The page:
by Wawmeesh Hamilton: For Complete Post, click here…
In her three years at the Edmonton Indian Residential School, Helen Johnson figures she opened hundreds of cans of Spork.
Working in the school’s cafeteria, it was her job to dole out small portions of the foul-smelling meat for her fellow students to eat — paltry meals that left Johnson with hunger pangs and painful migraines.
“It was like a place which was worse than the jail, I think. At least they had meals every day, three meals a day,” she said. “We’d eat pork, pork, pork every day. Tons of pork.”
They’d have other meals, too. Lumpy oatmeal in the morning. A single egg at lunch. But all the offerings were meagre, and every meal was supplemented by Spork.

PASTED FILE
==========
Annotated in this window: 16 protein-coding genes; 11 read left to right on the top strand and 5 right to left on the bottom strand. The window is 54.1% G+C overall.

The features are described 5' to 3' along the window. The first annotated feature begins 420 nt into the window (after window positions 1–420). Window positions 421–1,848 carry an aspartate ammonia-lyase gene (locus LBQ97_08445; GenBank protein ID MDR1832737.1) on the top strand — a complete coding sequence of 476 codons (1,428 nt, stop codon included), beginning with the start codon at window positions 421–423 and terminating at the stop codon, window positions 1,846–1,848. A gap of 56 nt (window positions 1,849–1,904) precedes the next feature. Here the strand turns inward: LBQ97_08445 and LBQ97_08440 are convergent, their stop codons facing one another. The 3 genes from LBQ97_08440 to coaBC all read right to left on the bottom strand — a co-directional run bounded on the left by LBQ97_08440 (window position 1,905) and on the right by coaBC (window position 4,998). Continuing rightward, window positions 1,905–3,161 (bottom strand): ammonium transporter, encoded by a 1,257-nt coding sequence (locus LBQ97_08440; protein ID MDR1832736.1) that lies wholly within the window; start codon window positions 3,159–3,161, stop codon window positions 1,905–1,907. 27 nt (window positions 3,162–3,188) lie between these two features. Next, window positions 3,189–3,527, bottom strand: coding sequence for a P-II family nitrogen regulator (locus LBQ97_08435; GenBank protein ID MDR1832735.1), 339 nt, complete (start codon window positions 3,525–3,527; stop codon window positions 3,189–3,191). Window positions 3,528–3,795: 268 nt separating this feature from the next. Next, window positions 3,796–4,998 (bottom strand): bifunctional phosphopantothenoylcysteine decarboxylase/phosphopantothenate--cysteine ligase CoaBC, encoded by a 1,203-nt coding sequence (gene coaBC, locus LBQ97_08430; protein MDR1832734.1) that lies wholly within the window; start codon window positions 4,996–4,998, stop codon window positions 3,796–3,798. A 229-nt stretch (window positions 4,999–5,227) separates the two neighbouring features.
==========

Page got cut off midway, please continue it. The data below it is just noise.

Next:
Staff meals, on the other hand, consisted of chicken, pork chops, steak and other choice cuts of beef. Fresh fruit and vegetables. Bread and butter. Jam. Dessert.
One May evening in 1961, her anger about that disparity reached a breaking point.
She had had enough.
So when a staff member left the cafeteria early, leaving Johnson and her friend, Maria Douglas, unsupervised, they took advantage.
Hauling the boxes of Spork into the school’s hallway, they started throwing the cans against the wall. Curious students stopped to watch their breakfast, lunch and supper fly through the air.
In the ensuing hours, what followed was a full-scale riot that saw approximately 100 students overpower an outnumbered staff, taking over the school until police put down their resistance.
The riot may be the only one in Canadian residential school history.
“Me, I felt like I had power,” Johnson said of that night. “I felt, ‘I have to have the power that was taken from me,’ and I felt good about it.”